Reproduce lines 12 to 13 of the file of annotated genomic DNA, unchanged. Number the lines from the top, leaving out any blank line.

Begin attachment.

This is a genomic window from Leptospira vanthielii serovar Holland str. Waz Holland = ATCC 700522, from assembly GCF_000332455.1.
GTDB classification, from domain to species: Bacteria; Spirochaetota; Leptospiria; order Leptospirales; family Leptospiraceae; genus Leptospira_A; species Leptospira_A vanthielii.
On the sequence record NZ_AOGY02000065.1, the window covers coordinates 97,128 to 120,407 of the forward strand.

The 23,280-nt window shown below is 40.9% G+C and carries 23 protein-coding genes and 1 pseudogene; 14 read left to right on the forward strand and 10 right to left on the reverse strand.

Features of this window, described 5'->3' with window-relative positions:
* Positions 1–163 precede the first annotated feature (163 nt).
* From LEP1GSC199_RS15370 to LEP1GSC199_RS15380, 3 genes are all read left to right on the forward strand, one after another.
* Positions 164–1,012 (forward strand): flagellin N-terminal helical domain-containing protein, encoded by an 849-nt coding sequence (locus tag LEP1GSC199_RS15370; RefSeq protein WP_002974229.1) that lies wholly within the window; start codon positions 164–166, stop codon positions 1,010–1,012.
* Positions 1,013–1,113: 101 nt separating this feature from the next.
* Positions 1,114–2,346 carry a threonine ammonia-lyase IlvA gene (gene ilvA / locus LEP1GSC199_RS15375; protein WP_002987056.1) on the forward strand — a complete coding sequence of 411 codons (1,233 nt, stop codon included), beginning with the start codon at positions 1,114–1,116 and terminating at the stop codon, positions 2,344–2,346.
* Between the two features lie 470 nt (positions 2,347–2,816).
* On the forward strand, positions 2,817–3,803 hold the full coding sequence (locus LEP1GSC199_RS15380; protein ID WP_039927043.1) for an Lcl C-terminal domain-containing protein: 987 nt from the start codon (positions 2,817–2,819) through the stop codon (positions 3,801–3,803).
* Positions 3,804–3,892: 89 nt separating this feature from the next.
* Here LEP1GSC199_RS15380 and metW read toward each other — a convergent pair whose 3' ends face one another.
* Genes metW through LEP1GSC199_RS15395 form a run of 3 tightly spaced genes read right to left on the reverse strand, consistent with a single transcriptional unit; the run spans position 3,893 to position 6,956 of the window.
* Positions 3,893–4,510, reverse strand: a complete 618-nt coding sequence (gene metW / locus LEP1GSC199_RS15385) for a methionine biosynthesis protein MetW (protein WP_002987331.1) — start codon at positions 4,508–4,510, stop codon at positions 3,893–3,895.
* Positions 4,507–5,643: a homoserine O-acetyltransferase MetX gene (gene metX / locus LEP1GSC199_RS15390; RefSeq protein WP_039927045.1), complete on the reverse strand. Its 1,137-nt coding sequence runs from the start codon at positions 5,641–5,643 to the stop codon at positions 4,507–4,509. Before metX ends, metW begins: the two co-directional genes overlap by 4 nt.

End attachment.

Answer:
* On the forward strand, positions 2,817–3,803 hold the full coding sequence (locus LEP1GSC199_RS15380; protein ID WP_039927043.1) for an Lcl C-terminal domain-containing protein: 987 nt from the start codon (positions 2,817–2,819) through the stop codon (positions 3,801–3,803).
* Positions 3,804–3,892: 89 nt separating this feature from the next.